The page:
Gina Seau said that the diagnosis was not a surprise. “We saw changes in his behavior and things that didn’t add up with him, but (CTE) was not something we considered or even were aware of. The difference with Junior … from an emotional standpoint [was] how detached he became emotionally,” she said. “It was so obvious to me because early, many, many years ago, he used to be such a phenomenal communicator. If there was a problem in any relationship, whether it was between us or a relationship with one of his coaches or teammates or somewhere in the business world, he would sit down and talk about it.”

Was CTE To Blame?

In his 20-year NFL career, Seau was never listed as having a concussion on any medical or injury report, but he joins a list of several dozen football players who were found to have CTE. Boston University’s center for study of the disease reported last month that 34 former pro players and, nine who played only college football, suffered from CTE.

Seau is not the first former NFL player who killed himself and later was found to have had CTE. Dave Duerson and Ray Easterling are others. Before shooting himself, Duerson, a former Chicago Bears defensive back, left a note asking that his brain be studied for signs of trauma. His family filed a wrongful-death suit against the NFL, claiming the league didn’t do enough to prevent or treat the concussions that severely damaged his brain. Easterling played safety for the Falcons in the 1970s. After his career, he suffered from dementia, depression and insomnia, according to his wife, Mary Ann. He committed suicide last April.

Your Brain on Football

Given how football is played, the problem the NFL is going to face is there is really no way to prevent these types of injuries. Helmets only prevent skull fractures. Your brain is very soft; composed of about 80 percent water and is the consistency of soft butter. Your brain is housed in a hard skull surrounded by fluid. When these hits happen on the football field, the head comes to an abrupt stop, but the brain which is suspended within the skull, continues in the path of motion where the head and helmet stopped. The brain then strikes that portion of the skull. Every time this happens neurons are being ripped and damaged. Over time these areas can lose function causing emotional, behavioral, and cognitive problems. It is imperative to bring this information to light so that more people understand the dangers of these contact sports and the detrimental effect it can have on their mental health.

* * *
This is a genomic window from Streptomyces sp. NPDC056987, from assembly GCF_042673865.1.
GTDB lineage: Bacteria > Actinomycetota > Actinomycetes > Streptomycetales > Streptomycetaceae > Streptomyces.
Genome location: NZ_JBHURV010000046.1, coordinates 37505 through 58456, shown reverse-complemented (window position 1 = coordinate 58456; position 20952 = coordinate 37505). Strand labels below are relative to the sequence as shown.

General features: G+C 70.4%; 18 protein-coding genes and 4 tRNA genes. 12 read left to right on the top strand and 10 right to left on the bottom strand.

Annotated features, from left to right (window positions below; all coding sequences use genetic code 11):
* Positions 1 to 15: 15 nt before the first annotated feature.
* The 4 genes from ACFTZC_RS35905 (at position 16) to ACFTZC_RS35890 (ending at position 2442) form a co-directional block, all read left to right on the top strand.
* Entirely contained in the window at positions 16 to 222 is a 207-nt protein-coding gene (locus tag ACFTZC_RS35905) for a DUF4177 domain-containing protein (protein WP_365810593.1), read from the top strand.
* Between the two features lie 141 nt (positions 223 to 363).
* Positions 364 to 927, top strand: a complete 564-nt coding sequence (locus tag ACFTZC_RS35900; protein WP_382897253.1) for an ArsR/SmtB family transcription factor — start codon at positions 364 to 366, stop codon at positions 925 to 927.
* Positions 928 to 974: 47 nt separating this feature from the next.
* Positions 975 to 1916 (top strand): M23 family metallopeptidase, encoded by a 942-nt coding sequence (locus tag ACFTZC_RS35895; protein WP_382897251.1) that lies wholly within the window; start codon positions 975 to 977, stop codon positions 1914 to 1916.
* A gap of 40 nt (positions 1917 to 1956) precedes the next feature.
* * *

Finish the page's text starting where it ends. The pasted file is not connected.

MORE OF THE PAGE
We Can Help

If you are having suicidal thoughts, call the National Suicide Prevention Lifeline at 1-800-273-TALK (8255).

Amen Clinics has helped thousands of people heal their brains and we can help you, too. With targeted treatment, you can change your brain and change your life. If you or a loved one is struggling with behavior issues or want to learn more about the effects of brain injury, please call us today at 888-288-9834 or visit our website to schedule an appointment.

1 Comment »

  1. Can the Amen centers help CTE? Recently professional athletes Mike Adamie, David Ross, Brett Farve and others appeared on the Megan Kelly show discussing CTE. In the report they noted that there was no cure for the disease and that the disease itself could not be confirmed until death. Can the Amen clinic treat the brain and slow and/or improve its condition to better cope or reverse CTE symptoms?

    Comment by Kim Fuglestad — April 12, 2018 @ 6:02 AM